POLITICS + GOVERNMENT
Citizen group threatens initiative to protect signature path to primary ballot
SALT LAKE CITY — A new war is brewing over signature gathering.
The citizens initiative group that ushered in Utah’s decade-old compromise creating a dual path for candidates to get on the primary election ballot — which includes signature gathering, the caucus convention system or both — is threatening to launch a statewide ballot initiative in the November 2024 general election to protect that signature path if a new bill passes.
That bill, H.B. 393, seeks to skip primary elections and eliminate its signature gathering candidates. Under the bill, if a candidate earns at least 70% support at a political party’s nominating convention they become the party’s nominee.
A statewide initiative would propose a new state law for voters to decide if they want to adopt.
“If we do have to run a new initiative it will be for direct primary elections only,” said Executive Director of Count My Vote Taylor Morgan. “The caucus convention path will no longer be a path to the public primary ballot.”
Morgan stressed the group would prefer to keep the current, long-held compromise of the dual path, known as S.B. 54. He also stressed that if their initiative ultimately does prevail, party caucus and conventions could still be used to endorse or support a preferred candidate.
“But that pathway would no longer be a means to access the public primary ballot,” Morgan said.
Donation to Count My Vote
KSL NewsRadio contacted Morgan, who is a host for KSL at Night on KSL NewsRadio, about a donation of $50,000 made to the Count My Vote PAC from Gail Miller on Wednesday. It’s the only public donation they’ve received in 2023 and it comes the day after H.B. 393 was made public.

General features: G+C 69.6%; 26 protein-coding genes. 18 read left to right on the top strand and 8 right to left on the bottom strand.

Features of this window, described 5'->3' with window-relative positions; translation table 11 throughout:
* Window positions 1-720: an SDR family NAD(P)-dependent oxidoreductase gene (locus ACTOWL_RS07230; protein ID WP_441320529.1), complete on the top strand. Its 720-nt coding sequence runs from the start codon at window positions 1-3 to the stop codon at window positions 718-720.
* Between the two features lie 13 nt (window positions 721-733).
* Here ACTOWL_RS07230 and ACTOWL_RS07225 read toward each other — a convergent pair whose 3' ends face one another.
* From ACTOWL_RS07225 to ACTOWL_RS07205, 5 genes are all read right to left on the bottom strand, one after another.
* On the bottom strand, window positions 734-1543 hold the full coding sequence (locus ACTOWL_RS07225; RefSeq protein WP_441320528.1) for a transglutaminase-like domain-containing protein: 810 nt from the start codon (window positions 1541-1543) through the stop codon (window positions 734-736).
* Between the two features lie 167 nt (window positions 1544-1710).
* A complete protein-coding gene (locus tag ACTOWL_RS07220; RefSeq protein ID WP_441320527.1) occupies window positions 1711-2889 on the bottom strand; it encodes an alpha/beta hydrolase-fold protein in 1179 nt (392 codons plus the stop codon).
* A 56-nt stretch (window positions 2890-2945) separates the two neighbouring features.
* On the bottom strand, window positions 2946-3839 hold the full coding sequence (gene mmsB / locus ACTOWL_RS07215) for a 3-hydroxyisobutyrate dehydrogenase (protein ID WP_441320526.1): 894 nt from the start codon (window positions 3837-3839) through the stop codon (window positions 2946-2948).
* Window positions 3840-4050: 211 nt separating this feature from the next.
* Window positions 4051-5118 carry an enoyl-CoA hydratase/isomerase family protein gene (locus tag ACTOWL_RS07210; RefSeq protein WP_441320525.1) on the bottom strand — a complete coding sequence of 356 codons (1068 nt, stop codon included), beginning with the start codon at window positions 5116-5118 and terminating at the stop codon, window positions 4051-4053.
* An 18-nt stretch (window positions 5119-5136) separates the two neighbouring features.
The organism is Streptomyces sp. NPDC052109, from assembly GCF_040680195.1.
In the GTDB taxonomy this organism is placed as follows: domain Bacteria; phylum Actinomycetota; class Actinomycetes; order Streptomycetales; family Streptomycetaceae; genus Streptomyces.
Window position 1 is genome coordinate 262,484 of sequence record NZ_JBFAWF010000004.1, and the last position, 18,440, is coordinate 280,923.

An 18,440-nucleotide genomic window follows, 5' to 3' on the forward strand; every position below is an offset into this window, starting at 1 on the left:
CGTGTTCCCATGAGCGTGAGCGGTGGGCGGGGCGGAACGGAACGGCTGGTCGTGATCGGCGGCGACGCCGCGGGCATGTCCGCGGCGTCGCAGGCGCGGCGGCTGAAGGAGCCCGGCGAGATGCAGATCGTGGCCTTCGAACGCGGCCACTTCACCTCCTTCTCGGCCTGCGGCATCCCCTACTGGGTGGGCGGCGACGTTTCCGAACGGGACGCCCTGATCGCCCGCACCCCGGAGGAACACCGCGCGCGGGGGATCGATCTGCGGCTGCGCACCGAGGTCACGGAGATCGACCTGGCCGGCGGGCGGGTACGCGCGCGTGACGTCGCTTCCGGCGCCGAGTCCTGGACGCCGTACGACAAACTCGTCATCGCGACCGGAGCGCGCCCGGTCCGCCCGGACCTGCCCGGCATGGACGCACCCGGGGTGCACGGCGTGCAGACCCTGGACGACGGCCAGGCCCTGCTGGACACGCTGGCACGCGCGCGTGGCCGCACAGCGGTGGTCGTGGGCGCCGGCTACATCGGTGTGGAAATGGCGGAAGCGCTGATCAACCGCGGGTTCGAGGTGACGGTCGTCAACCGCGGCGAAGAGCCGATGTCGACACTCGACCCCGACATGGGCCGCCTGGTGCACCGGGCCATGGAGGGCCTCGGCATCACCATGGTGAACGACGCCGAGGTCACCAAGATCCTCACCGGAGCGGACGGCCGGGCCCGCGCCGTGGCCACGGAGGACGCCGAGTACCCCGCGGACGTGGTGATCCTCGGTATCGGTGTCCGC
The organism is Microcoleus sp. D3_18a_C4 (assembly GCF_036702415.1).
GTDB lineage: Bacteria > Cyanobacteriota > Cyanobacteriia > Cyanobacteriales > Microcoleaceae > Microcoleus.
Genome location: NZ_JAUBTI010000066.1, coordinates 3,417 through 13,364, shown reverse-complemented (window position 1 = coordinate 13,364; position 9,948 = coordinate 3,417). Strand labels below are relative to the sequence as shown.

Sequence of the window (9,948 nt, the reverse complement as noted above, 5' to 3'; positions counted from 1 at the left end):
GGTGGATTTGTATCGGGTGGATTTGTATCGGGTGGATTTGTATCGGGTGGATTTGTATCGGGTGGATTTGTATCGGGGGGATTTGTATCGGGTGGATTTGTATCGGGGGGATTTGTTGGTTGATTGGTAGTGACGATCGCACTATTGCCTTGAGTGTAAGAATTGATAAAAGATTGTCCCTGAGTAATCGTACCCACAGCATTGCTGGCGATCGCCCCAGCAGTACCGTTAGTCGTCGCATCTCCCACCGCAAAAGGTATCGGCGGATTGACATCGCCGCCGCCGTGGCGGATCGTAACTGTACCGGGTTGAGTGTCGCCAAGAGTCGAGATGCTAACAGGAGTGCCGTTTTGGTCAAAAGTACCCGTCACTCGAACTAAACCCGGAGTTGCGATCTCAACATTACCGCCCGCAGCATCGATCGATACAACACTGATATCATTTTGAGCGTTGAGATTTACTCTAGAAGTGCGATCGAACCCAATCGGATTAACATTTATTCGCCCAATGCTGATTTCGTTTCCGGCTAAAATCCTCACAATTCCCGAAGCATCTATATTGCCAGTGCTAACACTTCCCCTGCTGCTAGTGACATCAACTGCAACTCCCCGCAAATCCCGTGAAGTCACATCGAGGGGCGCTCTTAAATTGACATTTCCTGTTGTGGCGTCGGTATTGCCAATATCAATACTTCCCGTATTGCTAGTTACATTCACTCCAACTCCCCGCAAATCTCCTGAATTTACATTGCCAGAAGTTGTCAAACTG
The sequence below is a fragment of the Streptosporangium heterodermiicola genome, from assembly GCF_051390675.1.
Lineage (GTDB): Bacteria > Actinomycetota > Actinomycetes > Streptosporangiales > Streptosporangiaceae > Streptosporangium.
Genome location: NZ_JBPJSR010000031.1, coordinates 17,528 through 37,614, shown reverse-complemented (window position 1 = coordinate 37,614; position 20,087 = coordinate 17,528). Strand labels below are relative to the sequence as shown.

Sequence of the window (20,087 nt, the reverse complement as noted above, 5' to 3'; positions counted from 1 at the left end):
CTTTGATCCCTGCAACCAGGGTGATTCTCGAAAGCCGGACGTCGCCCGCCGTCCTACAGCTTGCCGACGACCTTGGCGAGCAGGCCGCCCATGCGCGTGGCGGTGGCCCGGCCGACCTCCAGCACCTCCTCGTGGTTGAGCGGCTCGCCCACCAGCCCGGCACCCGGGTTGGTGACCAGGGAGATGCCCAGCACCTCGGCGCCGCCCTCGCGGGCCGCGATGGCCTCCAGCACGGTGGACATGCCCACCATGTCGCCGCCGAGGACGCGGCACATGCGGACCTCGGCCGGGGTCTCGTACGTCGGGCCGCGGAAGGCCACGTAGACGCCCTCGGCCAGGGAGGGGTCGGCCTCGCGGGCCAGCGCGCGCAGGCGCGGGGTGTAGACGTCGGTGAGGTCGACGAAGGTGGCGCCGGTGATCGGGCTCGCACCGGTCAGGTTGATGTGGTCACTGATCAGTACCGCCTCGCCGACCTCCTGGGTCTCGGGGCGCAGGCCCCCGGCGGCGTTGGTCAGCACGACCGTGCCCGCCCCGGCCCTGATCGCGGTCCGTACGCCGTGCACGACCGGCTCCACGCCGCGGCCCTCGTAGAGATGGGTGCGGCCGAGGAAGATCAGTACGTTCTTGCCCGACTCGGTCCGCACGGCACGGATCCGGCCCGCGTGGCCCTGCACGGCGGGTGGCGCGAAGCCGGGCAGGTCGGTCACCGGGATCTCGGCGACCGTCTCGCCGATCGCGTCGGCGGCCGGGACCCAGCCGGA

Miller was a founding member of Count My Vote in 2013. Which was meant to help fight the initial war of getting a signature gathering path to the ballot.
Morgan was asked what the money was for. He said that they’re gearing up for a fight that could include the ballot initiative.
“We support and defend [candidates] who keep our agreement, SB54,” said Morgan of the PAC’s role, and added, “we are responding to defeat this bill in the legislature.”
Response from the bill’s sponsor
Rep. Jordan Teuscher, R-South Jordan, called it a “scare tactic.”
“[Count My Vote] is trying to scare people. It’s negotiation tactic,” he said when asked for comment.
Teuscher argues that what Count My Vote initially wanted in negotiations 10 years ago with SB 54 was the 70% threshold for convention candidates that he’s proposing now. He argues that with this bill they will get that.
“Count my vote can do what they want. People like having the dual path,” Teuscher said. “All that we’re trying to do is to ensure if there is a clear winner at convention, that we don’t waste resources on a primary election.”
Teuscher has denied his bill is an effort to get rid of the signature-gathering path.
An initiative placed on the ballot has to get at least 137,929 signatures from registered voters in Utah. Additionally, it must meet specific thresholds in each of the 29 senate districts.
Editor’s note: Taylor Morgan is employed by KSL NewsRadio as a host of its weekday evening program, KSL at Night.
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